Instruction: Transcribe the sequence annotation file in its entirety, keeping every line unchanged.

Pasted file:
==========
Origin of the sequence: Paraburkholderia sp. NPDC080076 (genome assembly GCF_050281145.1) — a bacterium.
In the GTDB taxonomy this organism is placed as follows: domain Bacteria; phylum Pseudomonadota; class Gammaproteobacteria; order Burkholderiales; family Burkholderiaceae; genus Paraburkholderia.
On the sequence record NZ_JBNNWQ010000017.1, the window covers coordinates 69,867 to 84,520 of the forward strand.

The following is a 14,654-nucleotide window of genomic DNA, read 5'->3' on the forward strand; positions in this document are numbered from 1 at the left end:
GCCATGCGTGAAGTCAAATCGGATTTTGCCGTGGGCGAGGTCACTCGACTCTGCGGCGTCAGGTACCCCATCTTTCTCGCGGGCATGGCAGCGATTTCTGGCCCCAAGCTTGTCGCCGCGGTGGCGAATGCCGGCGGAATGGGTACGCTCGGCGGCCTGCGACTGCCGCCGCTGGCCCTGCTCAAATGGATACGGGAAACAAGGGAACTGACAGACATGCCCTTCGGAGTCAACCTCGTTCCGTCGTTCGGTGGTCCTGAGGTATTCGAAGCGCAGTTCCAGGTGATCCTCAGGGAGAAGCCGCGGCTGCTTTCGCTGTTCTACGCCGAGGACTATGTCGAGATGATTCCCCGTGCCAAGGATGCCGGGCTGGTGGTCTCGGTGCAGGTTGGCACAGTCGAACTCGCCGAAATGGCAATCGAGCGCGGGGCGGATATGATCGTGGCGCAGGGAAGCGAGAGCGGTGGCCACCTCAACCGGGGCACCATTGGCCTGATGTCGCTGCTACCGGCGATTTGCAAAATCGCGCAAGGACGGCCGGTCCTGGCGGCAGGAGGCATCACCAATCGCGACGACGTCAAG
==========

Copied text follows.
Origin of the sequence: Paraburkholderia sp. NPDC080076 (genome assembly GCF_050281145.1) — a bacterium.
In the GTDB taxonomy this organism is placed as follows: domain Bacteria; phylum Pseudomonadota; class Gammaproteobacteria; order Burkholderiales; family Burkholderiaceae; genus Paraburkholderia.
On the sequence record NZ_JBNNWQ010000017.1, the window covers coordinates 69,867 to 84,520 of the forward strand.

The following is a 14,654-nucleotide window of genomic DNA, read 5'->3' on the forward strand; positions in this document are numbered from 1 at the left end:
GCCATGCGTGAAGTCAAATCGGATTTTGCCGTGGGCGAGGTCACTCGACTCTGCGGCGTCAGGTACCCCATCTTTCTCGCGGGCATGGCAGCGATTTCTGGCCCCAAGCTTGTCGCCGCGGTGGCGAATGCCGGCGGAATGGGTACGCTCGGCGGCCTGCGACTGCCGCCGCTGGCCCTGCTCAAATGGATACGGGAAACAAGGGAACTGACAGACATGCCCTTCGGAGTCAACCTCGTTCCGTCGTTCGGTGGTCCTGAGGTATTCGAAGCGCAGTTCCAGGTGATCCTCAGGGAGAAGCCGCGGCTGCTTTCGCTGTTCTACGCCGAGGACTATGTCGAGATGATTCCCCGTGCCAAGGATGCCGGGCTGGTGGTCTCGGTGCAGGTTGGCACAGTCGAACTCGCCGAAATGGCAATCGAGCGCGGGGCGGATATGATCGTGGCGCAGGGAAGCGAGAGCGGTGGCCACCTCAACCGGGGCACCATTGGCCTGATGTCGCTGCTACCGGCGATTTGCAAAATCGCGCAAGGACGGCCGGTCCTGGCGGCAGGAGGCATCACCAATCGCGACGACGTCAAG